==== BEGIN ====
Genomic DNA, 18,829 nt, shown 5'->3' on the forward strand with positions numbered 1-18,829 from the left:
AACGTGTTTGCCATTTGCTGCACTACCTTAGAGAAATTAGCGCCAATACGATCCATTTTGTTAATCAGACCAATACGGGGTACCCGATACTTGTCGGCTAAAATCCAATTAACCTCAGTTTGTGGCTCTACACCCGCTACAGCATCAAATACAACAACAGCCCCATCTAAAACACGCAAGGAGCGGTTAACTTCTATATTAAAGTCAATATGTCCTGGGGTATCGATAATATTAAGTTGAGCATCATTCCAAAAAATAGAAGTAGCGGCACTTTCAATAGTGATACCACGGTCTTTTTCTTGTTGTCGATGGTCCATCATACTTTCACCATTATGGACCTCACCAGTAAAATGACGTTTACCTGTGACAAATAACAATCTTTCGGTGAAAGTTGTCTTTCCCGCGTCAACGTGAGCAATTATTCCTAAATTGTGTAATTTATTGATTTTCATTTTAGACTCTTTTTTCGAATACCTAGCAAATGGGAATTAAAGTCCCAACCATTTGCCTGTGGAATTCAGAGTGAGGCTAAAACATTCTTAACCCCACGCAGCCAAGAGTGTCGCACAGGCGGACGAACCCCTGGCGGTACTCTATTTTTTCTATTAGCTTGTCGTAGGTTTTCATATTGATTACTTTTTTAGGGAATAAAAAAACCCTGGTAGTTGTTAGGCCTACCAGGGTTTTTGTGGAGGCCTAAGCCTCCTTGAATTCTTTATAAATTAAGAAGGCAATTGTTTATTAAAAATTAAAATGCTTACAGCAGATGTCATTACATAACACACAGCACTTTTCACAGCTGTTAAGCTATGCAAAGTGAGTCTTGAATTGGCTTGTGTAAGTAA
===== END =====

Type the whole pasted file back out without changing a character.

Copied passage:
Genomic DNA, 18,829 nt, shown 5'->3' on the forward strand with positions numbered 1-18,829 from the left:
AACGTGTTTGCCATTTGCTGCACTACCTTAGAGAAATTAGCGCCAATACGATCCATTTTGTTAATCAGACCAATACGGGGTACCCGATACTTGTCGGCTAAAATCCAATTAACCTCAGTTTGTGGCTCTACACCCGCTACAGCATCAAATACAACAACAGCCCCATCTAAAACACGCAAGGAGCGGTTAACTTCTATATTAAAGTCAATATGTCCTGGGGTATCGATAATATTAAGTTGAGCATCATTCCAAAAAATAGAAGTAGCGGCACTTTCAATAGTGATACCACGGTCTTTTTCTTGTTGTCGATGGTCCATCATACTTTCACCATTATGGACCTCACCAGTAAAATGACGTTTACCTGTGACAAATAACAATCTTTCGGTGAAAGTTGTCTTTCCCGCGTCAACGTGAGCAATTATTCCTAAATTGTGTAATTTATTGATTTTCATTTTAGACTCTTTTTTCGAATACCTAGCAAATGGGAATTAAAGTCCCAACCATTTGCCTGTGGAATTCAGAGTGAGGCTAAAACATTCTTAACCCCACGCAGCCAAGAGTGTCGCACAGGCGGACGAACCCCTGGCGGTACTCTATTTTTTCTATTAGCTTGTCGTAGGTTTTCATATTGATTACTTTTTTAGGGAATAAAAAAACCCTGGTAGTTGTTAGGCCTACCAGGGTTTTTGTGGAGGCCTAAGCCTCCTTGAATTCTTTATAAATTAAGAAGGCAATTGTTTATTAAAAATTAAAATGCTTACAGCAGATGTCATTACATAACACACAGCACTTTTCACAGCTGTTAAGCTATGCAAAGTGAGTCTTGAATTGGCTTGTGTAAGTAA